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Card. Ayuso: We are called to collaborate in healing the wounds of our humanity

The Pontifical Council for Interreligious Dialogue hosts a one day meeting aimed at enhancing interreligious solidarity in the service of a vulnerable and wounded humanity

Six killed in Czech hospital shooting

The government of the Czech Republic has confirmed that a gunman with an illegal weapon shot dead six people and wounded three more in a hospital waiting room in the Czech city of Ostrava. After the attack the gunman took his own life.

Tanzanian President releases 5 000 prisoners

As Tanzania marked its 58th anniversary of independence, President, John Magufuli Monday pardoned more than 5,000 prisoners across the country.

Human Rights Day celebrates young people’s activism

Human Rights Day commemorates the 10 December 1948 adoption by the UN General Assembly of the landmark Universal Declaration of Human Rights, which proclaims the inalienable rights of all people.

Pope at Mass: God corrects and comforts us with tenderness

Pope Francis, in his homily at the Mass at the Casa Santa Marta chapel in the Vatican, speaks about how the Lord consoles and corrects us. He reflects on the Parable of the Lost Sheep in Matthew’s Gospel.

Human Rights Day: Caritas Europa invites EU to leave no one behind

On Human Rights Day, Caritas Europa calls on the European Union to prioritize integral human development and the protection of human rights over economic growth.

Why I gave Pope Francis the "Tree of Life"

The "Tree of Life" symbolizes the interconnected nature of all things in the universe. Fr Cedric Prakash SJ, who recently had the occasion to meet Pope Francis in the Vatican, explains why he chose this symbol as a gift for the Pope.

Contemporary graphic artwork features in Vatican Museums' new exhibition

A peek behing the scenes gives us a glimpse of the Vatican Museums' Collection of Contemporary Art exhibition featuring graphic design and artwork of the 20th century. The exhibition is open from 10 December 2019 to 29 February 2020 in the Braccio di Carlo Magno in Saint Peter's Square.

St. Eulalia of Mérida

St. Eulalia descended from one of the most prominent families in Spain in 290 AD. She was educated in the Christian religion and was taught the sentiments of perfect piety. From her infancy she distinguished herself by an admirable sweetness of temper, modesty and devotion. She showed a great love of the holy state of virginity, and by her seriousness and her contempt of dress, ornaments diversions and worldly company, she gave early signs of her sincere desire to lead a heavenly life on earth. Her heart was raised above the world before she was thought capable of knowing it, so that its amusements, which usually fill the minds of youth, had no charms for her, and every day of her life she continued to grow in virtue.Legends say that she was just twelve years old when the bloody edicts of the Emporer Diocletian were issued in 304, by which it was ordered that all persons, without exception of age, sex, or profession, should be compelled to offer sacrifice to the gods of the empire.Eulalia, although young, took the publication of this order as a sign of battle, but her mother, observing her impatient ardor for martyrdom, carried her into the country. However, the young saint quickly found a means to make her escape by night, and after much fatigue, arrived at Merida before daybreak.That same morning, as soon as the court convened, she presented herself before the cruel judge, whose name was Dacian, and reproached him with impiety in attempting to destroy souls by compelling them to renounce the only true God.The governor then commanded her to be seized. First, employing caresses, Dacian presented to her the advantages which her birth, youth and fortune gave her in the world, and the grief which her disobedience would bring to her parents. Seeing that these temptations had no effect, he began to threaten her, placing the most cruel instruments of torture before her eyes, saying to her, "All this you shall escape if you will but touch a little salt and frankincense with the tip of your finger." Provoked at these seducing flatteries, she threw down the idol, trampled upon the cake which was laid for the sacrifice and spat at the judge -- an action only to be excused by her youth and inattention under the influence of a warm zeal, and fear of the snares which were laid before her. Upon the judge's order, two executioners began to tear her tender sides with iron hooks, so as to leave the very bones bare. While this was happening, she called the strokes the trophies of Christ. Next, lighted torches were applied to her breasts and sides: under which torment, instead of groans, nothing was heard from her mouth but thanksgivings. The fire at length catching her hair, surrounded her head and face, and the saint was stifled by the smoke and flame.History says that a white dove seemed to come out of her mouth, and to wing its way upward when the holy martyr expired: at which prodigy the executioners were so much terrified that they fled and left the body. Her relics are kept with great veneration at Oviedo, where she is honored as patroness. The Roman Martyrology mentions her name on December 10.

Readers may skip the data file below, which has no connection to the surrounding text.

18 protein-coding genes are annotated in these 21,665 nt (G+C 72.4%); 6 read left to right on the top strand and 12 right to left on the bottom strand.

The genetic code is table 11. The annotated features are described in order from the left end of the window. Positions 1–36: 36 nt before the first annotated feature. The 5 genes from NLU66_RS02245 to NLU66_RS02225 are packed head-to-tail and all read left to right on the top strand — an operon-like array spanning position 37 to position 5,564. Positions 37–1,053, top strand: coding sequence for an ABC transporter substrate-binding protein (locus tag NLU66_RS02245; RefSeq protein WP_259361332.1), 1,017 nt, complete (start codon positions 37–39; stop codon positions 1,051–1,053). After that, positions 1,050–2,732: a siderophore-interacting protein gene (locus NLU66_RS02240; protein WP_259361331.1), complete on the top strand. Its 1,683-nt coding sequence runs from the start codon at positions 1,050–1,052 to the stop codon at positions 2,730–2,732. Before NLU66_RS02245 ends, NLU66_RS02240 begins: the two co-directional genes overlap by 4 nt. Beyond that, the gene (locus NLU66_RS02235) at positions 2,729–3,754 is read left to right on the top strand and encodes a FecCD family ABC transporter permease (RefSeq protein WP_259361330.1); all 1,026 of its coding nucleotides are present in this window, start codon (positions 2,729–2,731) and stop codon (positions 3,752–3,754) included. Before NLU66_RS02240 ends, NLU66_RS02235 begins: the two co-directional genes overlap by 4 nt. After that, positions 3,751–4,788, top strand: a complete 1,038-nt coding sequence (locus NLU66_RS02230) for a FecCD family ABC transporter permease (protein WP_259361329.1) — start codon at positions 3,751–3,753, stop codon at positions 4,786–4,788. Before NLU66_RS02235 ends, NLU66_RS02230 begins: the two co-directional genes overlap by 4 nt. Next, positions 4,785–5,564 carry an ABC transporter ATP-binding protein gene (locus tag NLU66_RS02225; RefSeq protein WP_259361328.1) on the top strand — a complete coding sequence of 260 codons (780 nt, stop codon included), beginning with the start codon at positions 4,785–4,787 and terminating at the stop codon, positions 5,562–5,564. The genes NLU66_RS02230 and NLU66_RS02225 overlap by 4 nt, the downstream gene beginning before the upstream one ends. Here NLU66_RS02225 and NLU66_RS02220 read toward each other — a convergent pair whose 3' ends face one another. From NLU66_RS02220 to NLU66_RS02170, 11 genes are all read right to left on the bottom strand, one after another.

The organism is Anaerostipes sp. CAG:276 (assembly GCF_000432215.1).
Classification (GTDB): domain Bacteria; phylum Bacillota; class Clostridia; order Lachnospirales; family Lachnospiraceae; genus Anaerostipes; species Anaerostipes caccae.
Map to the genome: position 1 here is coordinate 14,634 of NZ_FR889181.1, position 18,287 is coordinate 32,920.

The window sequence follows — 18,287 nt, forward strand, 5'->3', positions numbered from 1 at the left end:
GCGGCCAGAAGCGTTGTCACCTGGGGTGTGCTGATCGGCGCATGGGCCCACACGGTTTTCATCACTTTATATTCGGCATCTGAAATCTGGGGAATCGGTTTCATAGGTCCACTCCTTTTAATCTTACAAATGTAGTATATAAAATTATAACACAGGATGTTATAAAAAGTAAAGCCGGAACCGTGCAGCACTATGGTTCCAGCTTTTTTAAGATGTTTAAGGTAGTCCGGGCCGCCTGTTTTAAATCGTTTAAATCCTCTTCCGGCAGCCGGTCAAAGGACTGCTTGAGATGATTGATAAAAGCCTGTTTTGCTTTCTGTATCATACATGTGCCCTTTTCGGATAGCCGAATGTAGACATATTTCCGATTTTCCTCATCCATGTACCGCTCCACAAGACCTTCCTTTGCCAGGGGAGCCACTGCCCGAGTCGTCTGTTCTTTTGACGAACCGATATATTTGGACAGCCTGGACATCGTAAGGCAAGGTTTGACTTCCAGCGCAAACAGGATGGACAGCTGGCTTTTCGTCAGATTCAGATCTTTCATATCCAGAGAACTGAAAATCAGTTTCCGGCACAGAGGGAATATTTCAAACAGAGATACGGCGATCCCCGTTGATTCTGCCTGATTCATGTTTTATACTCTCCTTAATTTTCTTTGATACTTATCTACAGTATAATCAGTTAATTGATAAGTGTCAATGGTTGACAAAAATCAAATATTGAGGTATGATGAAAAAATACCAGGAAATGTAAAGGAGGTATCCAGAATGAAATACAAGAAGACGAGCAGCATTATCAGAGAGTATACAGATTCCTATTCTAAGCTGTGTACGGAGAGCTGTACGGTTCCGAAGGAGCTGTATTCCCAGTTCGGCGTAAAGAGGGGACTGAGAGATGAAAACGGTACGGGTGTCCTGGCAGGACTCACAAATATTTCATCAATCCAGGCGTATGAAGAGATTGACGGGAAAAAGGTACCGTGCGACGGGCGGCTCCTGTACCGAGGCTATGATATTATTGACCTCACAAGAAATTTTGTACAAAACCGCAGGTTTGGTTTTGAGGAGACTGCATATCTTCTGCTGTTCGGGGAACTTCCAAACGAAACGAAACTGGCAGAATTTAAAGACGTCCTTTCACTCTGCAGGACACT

Christus vivit, faith does not ignore history

One year after the Synod on young people, Catholic youth from around the world engage with "Christus vivit", Pope Francis’ Apostolic Exhortation. The documents says, "The world has never benefited ... from a rupture between generations", but the elderly and the young when united is like the roots guiding the future. And what more beautiful roots could there be than to be a Christian from the Holy Land? It is Meera's hope, a young Palestinian, who says: "here, the Gospel is a 'living stone'.